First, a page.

“Unprovoked” detonation of dozens of sea mines in the Vietnam war scientists associated with abnormally high solar activity.
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In the spring of 1972, in the midst of the Vietnam war, the U.S. Navy conducted operation “Pocket money”. To block supply of goods and ammunition, the aircraft spent the mining of the sea, mostly near the key of the local port of Haiphong. Just had a set of 11 thousand sea mines of various types, responsive to a changing magnetic field, pressure, and acoustic signals passing ships. Fourth August, dozens of these mines worked — it seemed, without any external cause.
Only now scientists were able to link this anomaly with the solar activity — this they report in an article published in the journal Space Weather. “Extreme “space weather” in early August of 1972 had a great impact on the actions of the U.S. Navy — write Delores Knipp (Delores Knipp) and her colleagues, leading to almost instantaneous and unplanned detonation of dozens of sea mines South of Haiphong”.
In fact, it was then that the Sun produced a series of coronal mass ejections, scattered around the neighborhood a powerful and fast blobs of plasma and charged particles. Events occurred in the interval between the flights to the moon missions, Apollo 16 (April) and Apollo 17 (in December). Others less fortunate — and the Sun just completes the passage through the maximum of its cyclical activity, caused a number of anomalies on the Ground. Powerful electromagnetic fields, brought it to the emissions caused in some places failures in the operation of precision instruments and even power grids, while in the sea off North Vietnam led to the detonation of an electromagnetic min.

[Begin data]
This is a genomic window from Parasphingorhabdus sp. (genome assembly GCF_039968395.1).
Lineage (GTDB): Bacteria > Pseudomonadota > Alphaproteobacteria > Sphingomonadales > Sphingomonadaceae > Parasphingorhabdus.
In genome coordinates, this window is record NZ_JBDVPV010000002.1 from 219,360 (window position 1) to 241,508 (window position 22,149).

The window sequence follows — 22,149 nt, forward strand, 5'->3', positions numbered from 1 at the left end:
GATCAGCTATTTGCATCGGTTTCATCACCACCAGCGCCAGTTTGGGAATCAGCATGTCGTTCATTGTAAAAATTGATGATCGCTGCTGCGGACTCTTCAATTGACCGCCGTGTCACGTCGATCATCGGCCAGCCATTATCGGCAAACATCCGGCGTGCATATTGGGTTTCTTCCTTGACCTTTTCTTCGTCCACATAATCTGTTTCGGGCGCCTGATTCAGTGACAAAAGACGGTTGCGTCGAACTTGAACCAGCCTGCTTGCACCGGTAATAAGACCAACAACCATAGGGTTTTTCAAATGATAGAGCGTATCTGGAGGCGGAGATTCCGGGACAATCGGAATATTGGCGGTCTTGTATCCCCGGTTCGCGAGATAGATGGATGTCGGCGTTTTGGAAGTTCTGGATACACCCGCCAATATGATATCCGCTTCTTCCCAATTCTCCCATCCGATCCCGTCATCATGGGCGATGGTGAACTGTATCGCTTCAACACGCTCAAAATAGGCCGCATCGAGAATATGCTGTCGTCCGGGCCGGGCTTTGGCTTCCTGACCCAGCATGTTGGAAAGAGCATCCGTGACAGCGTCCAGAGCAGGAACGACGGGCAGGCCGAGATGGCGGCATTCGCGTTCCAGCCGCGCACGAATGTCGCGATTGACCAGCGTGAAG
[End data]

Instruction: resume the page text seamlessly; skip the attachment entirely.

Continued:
Citing a number of evidence, the authors suggest that this event was one of the most powerful manifestations of solar activity over the last century — along with the famous geomagnetic storm of 1859. “In our view, that storm is worthy of a new scientific evaluation as highly significant for the researchers of space weather event,” they concluded Knipp and her colleagues. Perhaps a more complete understanding of what was happening in 1972 will help us better prepare for the recurrence of such events and their consequences.